Wednesday, July 24, 2013

[Figure 0. Today's Tech Xploration speaker: Jeremy Howard - President and Chief Data Scientist @ Kaggle]

This talk is given by Jeremy Howard, a serial entrepreneur, a person became a famous data scientist without having any prior technical background.  According to the brief introduction about him at meetup.com, he has spent a LOT of time with the world's top data scientists and consultants and analysts including in McKinsey & Company.  He is also known as the president and chief data scientist of Kaggle. In this talk, he presented "Prediction Down to a Science: How You can Make the Next Big (Data) Breakthrough".   From this talk, we can understand some of hints how to become a great data scientist in the real world, and how to manage and succeed own startup companies.

He stared his talk from his experience on several startups.  To be an entrepreneur, he or she should do everything including virus, spam filtering on emails, making server systems (Linux setups, filesystems), so, all things should be done by oneself.  From the experience of doing everything, he mentioned that he learned a lot of practical and useful things in very short amount of time.

Secondly, he started some of experience of data science when he was working on some insurance product.  The most important one is to have more profit, by having appropriate price for the insurance products.  To get such a fancy profit, he needed to understand the actual curve of profit vs. price tradeoff relationship (see Fig. 1).  Based on understanding the curve, the company can sell the product in an optimal way (optimal profit? - probably arguable.. but can do the best with known model).  Here we need at least one math, but need some real data from customers and past histories, so it was a place to apply data science in the real product.

[Figure 1. Tradeoff between Profit and Price - drew by Jeremy Howard]

Next, he explained how Kaggle works.  Kaggle is generally a platform for competition in data mining and analysis, so that data scientists can compete to provide better scientific results and solutions.  Usually time series analysis was the popular topic and scope, and there were many practical works done based on Kaggle (see Fig. 2).

[Figure 2. What Kaggle does - from Kaggle.com]

On top of Kaggle, about 100,000 data scientists are working, (actually McKinsey made an estimation like total 15,000 data scientists in the world) and there are many interesting challenges on-going.  Even though crowdsourcing is used only for very simple, cheap tasks to outsource to people with enough time, but this Kaggle made more higher quality crowdsourcing like scientific researches in the crowd world.  Kaggle made successful work on several scientific projects including HIV and dark matter-like topics.  This proves that the concept of crowd sourcing can be applied in the subjects with depth.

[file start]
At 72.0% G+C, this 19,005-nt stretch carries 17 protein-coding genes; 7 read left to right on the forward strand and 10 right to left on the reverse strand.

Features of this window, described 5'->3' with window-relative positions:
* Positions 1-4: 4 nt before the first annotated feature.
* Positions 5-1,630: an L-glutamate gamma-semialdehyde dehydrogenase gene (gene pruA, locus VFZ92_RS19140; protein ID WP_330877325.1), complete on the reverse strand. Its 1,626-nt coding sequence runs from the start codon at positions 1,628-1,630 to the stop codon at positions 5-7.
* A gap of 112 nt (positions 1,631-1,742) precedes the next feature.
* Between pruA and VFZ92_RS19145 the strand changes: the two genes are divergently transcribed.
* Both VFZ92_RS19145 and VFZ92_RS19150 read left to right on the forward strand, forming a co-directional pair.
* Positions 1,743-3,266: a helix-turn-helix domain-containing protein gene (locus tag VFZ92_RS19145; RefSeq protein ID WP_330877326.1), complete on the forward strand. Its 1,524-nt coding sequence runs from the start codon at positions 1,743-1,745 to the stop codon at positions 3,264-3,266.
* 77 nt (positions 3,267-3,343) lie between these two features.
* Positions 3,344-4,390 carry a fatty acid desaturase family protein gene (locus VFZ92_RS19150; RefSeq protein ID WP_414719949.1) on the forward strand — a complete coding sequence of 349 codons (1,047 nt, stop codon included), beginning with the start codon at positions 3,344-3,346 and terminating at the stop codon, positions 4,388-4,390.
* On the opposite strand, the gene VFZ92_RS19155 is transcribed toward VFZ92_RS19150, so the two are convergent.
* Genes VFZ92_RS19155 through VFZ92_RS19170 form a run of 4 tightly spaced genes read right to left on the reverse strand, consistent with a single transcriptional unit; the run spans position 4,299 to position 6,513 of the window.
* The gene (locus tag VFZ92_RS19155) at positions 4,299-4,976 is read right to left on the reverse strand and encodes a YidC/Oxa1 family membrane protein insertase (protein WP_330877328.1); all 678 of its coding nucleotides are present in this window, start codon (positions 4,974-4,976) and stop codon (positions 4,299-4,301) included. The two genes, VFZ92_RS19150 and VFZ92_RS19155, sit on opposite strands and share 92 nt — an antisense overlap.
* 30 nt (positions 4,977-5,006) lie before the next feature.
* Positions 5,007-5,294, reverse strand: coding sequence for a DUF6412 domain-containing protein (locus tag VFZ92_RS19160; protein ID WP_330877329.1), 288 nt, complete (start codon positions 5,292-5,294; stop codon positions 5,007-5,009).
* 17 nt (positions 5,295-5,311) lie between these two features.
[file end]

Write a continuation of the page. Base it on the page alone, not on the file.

[Figure 3. About a user on Kaggle: Xavier Conort]

One of the most interesting feature in Kaggle is, keeping crowd workers (users)' past history of their credentials and experiences.  Here, Fig. 3 shows an example of Xavier Conort.  As you can see in the figure, crowd task creators can also leverages and workers can build-up their own credentials and profiles on top of the Kaggle platform.  In this example we can see that Xavier won two competitions as the 1st rank, and several of 2nd to 4th ranked results on various competitions.  This can reduce huge amount of concerns and myths that 'crowdsourcing usually comes with low (bad) quality results'.

[Figure 4. TechXploration Talk Venue]
In the last part, Jeremy mentioned some 'dirty'-parts of practices in data sciences.  It requires massive amount of endeavors of trials and errors, and exceptional cases of input data, and many of failures to be seen in the middle of data analysis.  He wanted to mention that data science is not really an easy one to be achieved with small amount of efforts, but need more hard working people with smarter brains.

On the Q&A session, there are many of strange and interesting questions that I cannot really ask;

1) why do you draw picture in presentation?: Answer: "I use Windows 8, and there is a way to note easily, so it's my habitual stuffs."
2) what programming language do you use for developement?: Answer: "I use Microsoft C#, with various reasons. :-)"
3) Should we have model first and data later, or vice-versa?: Answer: "We need a basic model first and have data later.  Otherwise it will take more time and will produce noisy, less accurate results."
4) Status of education in data science and current work in Singularity University?: Answer: "The current status is pretty awful, but Coursera and several on-line courses in Machine Learning and Data Mining help people to get used to the topics and area of the data science.

[Figure 5. Jeremy Howard's contact]

So, that is a quick lesson from Jeremy Howard.  If you have any more questions please ask to Jeremy with the following contact (see Fig. 5).  Hope this helps candidate people who want to be a data scientist in the future!


- written by ANTICONFIDENTIAL at San Jose in July 24, 2013

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